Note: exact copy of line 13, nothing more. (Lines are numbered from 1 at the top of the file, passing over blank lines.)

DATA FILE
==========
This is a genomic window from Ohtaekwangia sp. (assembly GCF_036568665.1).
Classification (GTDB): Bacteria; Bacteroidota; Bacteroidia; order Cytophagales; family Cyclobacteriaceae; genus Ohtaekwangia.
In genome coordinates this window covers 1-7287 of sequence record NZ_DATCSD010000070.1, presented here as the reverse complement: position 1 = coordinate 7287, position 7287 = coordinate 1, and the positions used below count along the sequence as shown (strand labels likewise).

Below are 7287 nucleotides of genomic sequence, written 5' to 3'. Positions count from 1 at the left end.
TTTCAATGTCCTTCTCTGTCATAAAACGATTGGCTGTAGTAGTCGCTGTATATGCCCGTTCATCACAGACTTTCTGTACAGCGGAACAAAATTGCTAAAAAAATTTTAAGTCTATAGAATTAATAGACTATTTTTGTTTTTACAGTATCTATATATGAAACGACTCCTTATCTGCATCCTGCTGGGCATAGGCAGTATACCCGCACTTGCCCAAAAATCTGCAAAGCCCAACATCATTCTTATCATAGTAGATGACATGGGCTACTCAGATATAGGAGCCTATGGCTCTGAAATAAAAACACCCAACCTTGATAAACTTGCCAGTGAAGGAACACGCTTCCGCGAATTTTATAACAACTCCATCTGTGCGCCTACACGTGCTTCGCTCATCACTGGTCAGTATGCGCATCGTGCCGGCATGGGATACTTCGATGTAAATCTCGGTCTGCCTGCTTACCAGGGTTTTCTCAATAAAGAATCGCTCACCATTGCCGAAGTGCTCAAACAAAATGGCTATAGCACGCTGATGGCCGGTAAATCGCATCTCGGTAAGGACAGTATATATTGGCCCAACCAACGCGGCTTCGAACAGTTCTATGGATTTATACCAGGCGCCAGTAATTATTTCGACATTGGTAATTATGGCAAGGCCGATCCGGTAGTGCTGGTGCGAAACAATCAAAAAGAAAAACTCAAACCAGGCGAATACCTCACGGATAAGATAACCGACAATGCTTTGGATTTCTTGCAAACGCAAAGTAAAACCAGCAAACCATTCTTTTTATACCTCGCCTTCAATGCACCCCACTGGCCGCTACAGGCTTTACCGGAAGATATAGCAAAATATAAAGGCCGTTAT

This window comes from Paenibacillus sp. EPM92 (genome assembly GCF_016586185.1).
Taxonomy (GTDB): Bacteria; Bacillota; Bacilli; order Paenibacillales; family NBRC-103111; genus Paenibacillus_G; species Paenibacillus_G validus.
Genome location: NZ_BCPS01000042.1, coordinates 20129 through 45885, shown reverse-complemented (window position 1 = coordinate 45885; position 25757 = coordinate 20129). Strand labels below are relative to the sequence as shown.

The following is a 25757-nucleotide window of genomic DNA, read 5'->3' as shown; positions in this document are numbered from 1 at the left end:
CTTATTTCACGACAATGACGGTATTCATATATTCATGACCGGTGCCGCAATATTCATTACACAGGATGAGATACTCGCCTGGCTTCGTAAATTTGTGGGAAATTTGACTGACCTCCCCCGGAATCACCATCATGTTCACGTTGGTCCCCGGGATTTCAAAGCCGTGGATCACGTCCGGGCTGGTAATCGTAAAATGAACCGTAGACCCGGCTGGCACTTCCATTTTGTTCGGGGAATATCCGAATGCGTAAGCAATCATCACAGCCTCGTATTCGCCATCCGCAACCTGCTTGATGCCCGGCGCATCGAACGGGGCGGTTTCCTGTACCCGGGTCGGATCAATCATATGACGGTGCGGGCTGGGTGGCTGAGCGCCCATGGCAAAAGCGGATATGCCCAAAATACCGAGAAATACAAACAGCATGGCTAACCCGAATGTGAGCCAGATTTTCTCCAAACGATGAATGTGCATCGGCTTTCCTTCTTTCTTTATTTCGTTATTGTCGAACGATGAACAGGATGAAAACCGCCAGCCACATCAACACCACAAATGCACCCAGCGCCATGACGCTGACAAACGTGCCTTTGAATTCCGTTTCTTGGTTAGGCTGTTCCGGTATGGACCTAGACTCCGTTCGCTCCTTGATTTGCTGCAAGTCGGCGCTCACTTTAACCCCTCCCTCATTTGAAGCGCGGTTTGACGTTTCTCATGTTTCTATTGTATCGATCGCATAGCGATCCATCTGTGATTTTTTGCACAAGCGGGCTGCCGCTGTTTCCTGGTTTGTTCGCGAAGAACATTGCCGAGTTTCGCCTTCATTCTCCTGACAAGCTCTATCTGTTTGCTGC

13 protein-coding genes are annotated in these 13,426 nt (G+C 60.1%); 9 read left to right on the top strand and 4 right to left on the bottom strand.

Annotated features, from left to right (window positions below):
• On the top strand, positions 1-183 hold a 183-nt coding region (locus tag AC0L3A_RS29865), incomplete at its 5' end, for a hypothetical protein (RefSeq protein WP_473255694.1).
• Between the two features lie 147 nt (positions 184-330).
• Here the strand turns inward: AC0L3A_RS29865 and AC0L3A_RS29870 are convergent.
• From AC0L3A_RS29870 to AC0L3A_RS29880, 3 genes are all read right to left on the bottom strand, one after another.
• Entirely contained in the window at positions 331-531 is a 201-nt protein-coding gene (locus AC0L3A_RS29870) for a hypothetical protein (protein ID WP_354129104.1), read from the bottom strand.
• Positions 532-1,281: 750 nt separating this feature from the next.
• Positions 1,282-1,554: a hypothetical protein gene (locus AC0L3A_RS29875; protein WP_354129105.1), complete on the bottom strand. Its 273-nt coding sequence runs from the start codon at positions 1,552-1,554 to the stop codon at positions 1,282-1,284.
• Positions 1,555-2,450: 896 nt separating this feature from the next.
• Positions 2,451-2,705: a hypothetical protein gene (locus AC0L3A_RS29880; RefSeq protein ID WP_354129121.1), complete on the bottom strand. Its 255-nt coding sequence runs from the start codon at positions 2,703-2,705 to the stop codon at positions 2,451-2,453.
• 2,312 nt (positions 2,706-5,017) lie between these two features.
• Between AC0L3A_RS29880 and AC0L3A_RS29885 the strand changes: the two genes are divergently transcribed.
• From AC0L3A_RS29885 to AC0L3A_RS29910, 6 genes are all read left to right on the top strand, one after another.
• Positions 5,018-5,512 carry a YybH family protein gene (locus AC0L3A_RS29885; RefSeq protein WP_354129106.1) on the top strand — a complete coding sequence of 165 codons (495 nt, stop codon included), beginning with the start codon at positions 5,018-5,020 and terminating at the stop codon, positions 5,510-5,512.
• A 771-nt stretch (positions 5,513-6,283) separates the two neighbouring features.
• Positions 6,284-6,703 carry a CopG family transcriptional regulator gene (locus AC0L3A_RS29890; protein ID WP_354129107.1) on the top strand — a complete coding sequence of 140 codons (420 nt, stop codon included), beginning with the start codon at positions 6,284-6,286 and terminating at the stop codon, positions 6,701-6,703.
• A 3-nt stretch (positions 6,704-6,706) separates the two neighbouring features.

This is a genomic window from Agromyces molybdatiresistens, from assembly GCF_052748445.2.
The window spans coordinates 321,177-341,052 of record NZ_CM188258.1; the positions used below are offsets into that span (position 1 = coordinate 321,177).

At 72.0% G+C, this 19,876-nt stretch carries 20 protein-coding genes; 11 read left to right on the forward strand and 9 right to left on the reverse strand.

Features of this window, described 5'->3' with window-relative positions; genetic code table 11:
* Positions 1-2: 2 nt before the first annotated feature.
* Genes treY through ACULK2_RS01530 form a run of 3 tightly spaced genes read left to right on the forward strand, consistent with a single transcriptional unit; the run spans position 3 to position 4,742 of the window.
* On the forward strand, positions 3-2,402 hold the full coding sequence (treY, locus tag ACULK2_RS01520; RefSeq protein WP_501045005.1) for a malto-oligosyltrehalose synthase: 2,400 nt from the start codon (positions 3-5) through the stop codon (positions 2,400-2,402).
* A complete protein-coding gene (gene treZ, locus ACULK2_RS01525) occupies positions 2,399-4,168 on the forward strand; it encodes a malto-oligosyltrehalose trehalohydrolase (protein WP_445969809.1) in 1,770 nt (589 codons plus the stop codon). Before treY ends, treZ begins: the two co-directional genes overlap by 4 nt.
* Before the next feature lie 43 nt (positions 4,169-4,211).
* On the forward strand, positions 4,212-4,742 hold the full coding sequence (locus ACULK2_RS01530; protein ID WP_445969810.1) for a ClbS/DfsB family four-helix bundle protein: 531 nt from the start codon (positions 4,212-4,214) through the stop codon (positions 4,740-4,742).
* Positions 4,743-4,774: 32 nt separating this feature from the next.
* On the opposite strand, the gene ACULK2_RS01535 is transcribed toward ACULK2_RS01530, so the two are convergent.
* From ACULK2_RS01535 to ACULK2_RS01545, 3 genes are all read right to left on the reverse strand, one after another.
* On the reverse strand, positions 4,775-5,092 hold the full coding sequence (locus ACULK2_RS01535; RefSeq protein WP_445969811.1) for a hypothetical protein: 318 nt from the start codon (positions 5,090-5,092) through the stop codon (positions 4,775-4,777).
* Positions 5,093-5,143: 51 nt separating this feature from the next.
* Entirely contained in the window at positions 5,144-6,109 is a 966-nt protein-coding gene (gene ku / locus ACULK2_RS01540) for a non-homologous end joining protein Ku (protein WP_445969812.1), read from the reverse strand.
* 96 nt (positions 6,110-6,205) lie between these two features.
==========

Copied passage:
• On the top strand, positions 1-183 hold a 183-nt coding region (locus tag AC0L3A_RS29865), incomplete at its 5' end, for a hypothetical protein (RefSeq protein WP_473255694.1).